For years, there have been concerns in Spain that this is not the best way to do business. In 2016, Prime Minister Mariano Rajoy attempted to cancel the long lunch break, to bring the country’s working hours more in line with its neighbours. There are also concerns that the system is not ideal for achieving work-life balance. “In Spain, people spend about 12 to 14 hours outside their homes,” Junque says. They may only work eight hours with a pause in the middle, but most people don’t have the ability to go home [during their lunch break] Because they live far from where they work.”
But unions in Belgium and Germany believe that longer lunch breaks will ensure workers stay safe during the heat. At temperatures above 24 degrees Celsius (75 Fahrenheit), not only do workers run the risk of heatstroke, but the risk of accidents in the workplace also rises when people start to feel lethargic, says Claes-Michael Stahl, deputy secretary general of the NGO European government based in Brussels. The trade union, which is campaigning for the European Commission to introduce a law that would set a uniform maximum temperature limit for working.
At the moment, tips across the block vary greatly. For outdoor work, the maximum temperature is 36 °C (97 °F) in Montenegro, 28 (82 °F) in Slovenia, and 18 (64 °F) in Belgium, while some countries, such as France, have no limit The maximum temperature ever.
“The reason most people work outside in hot weather is because it’s a job that needs to be done. But it doesn’t have to be done exactly at a time when the weather is very hot,” says Stahl. If a temperature cap is set, it is believed that employers can respond by adjusting working hours. “If you go to countries in southern Europe that have a long experience in the heat, you will find that they have naps,” he says. “I think this reflects generations of wisdom, and I think we need to listen to that wisdom.”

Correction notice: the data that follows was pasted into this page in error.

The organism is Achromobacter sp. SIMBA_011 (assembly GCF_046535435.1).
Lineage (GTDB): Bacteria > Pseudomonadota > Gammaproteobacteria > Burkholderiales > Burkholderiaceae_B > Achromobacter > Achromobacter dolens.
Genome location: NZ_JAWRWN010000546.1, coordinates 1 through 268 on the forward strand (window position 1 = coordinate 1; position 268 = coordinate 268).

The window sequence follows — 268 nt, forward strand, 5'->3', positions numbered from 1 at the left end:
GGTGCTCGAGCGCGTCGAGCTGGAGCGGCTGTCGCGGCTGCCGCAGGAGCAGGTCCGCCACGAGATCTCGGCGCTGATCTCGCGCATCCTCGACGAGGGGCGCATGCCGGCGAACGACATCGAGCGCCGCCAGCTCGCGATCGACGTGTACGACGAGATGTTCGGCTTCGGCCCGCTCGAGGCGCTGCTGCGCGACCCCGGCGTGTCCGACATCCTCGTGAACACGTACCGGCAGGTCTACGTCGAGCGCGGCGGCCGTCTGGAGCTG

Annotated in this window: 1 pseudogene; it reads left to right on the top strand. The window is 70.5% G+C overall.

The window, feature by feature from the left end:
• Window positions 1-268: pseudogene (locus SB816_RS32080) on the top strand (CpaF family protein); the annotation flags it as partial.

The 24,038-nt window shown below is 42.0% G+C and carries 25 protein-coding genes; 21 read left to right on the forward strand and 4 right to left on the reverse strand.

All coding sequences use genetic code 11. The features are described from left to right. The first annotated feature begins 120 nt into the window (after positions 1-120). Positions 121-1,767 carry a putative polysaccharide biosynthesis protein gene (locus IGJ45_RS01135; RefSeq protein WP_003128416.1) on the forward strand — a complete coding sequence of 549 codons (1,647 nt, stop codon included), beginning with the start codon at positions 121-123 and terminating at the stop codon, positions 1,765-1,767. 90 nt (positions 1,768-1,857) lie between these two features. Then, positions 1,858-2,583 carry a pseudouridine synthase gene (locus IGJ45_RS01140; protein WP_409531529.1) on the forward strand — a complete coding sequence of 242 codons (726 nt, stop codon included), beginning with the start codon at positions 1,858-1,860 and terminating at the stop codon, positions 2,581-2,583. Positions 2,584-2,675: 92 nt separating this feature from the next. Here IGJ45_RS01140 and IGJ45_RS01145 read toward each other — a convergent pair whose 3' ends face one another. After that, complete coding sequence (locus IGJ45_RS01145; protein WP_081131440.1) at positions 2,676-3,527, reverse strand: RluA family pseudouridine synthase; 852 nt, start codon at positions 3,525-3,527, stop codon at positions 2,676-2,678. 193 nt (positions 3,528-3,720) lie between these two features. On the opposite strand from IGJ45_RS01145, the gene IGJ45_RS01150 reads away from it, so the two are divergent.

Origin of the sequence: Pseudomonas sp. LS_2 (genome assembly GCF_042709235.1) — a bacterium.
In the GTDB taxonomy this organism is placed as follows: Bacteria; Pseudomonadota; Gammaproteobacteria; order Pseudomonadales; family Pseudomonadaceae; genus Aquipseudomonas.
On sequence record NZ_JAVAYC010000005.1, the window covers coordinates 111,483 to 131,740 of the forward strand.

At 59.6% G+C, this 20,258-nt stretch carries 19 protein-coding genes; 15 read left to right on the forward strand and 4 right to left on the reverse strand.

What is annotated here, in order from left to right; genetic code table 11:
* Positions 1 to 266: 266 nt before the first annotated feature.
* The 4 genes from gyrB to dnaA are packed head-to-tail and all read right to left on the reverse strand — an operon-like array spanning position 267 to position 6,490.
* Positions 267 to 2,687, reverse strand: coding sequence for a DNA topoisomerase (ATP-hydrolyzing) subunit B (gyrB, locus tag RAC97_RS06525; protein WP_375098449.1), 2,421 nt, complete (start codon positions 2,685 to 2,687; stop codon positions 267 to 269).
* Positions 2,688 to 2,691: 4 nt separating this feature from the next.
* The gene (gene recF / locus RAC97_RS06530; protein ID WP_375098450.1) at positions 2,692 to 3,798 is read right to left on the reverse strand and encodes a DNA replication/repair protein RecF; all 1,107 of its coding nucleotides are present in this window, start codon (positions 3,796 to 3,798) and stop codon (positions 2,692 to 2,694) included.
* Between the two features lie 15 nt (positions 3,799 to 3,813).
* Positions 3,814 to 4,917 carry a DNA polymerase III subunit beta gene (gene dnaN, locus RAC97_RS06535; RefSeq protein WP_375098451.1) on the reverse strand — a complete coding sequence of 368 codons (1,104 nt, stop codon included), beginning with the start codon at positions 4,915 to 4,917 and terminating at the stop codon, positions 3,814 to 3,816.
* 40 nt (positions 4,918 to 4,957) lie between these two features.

As temperatures rise, a union in Germany is also calling for a longer lunch break so construction workers can avoid the hottest part of the day. “Climate change is here, and the number of hot days will only increase in the next few years,” Carsten Burckhardt of the Industrial Building, Agriculture and Environment Federation (IG BAU) said in a statement. “We should think of a much longer lunch break. In Spain this is called a nap.” At high temperatures, he adds, construction workers experience heat stroke in addition to skin damage, and they also have to deal with extremely hot materials. Roof tiles, for example, can reach temperatures of 80 degrees (176 F) in the sun.
Not only does rescheduling protect employees from heat stress, but it can also boost productivity, says Lars Nybo, professor of human physiology at the University of Copenhagen in Denmark, adding that’s what he found when he studied agricultural workers in Italy.
However, Nybo realizes that the long lunch break comes with trade-offs, something Spain has already recognized. “From a physiological point of view, it makes perfect sense,” he says. “But in a practical setting, it might make sense to see if you could start two or three hours earlier and end the day sooner.”
“I don’t agree that the solution is to normalize grieving jornata,” says Junki, who also thinks it would be better to start and finish the workday earlier. And if Northern Europe wishes to embrace a Spanish-style working day, she urges them not to forget the questions that long lunch breaks ask in other parts of society: How are working hours synchronized with schools? Does this mean that shops have to stay open at a later time? And will people get paid for those long lunch breaks?
How Siestas can help Europe survive deadly heat waves
Source link How Siestas can help Europe survive deadly heat waves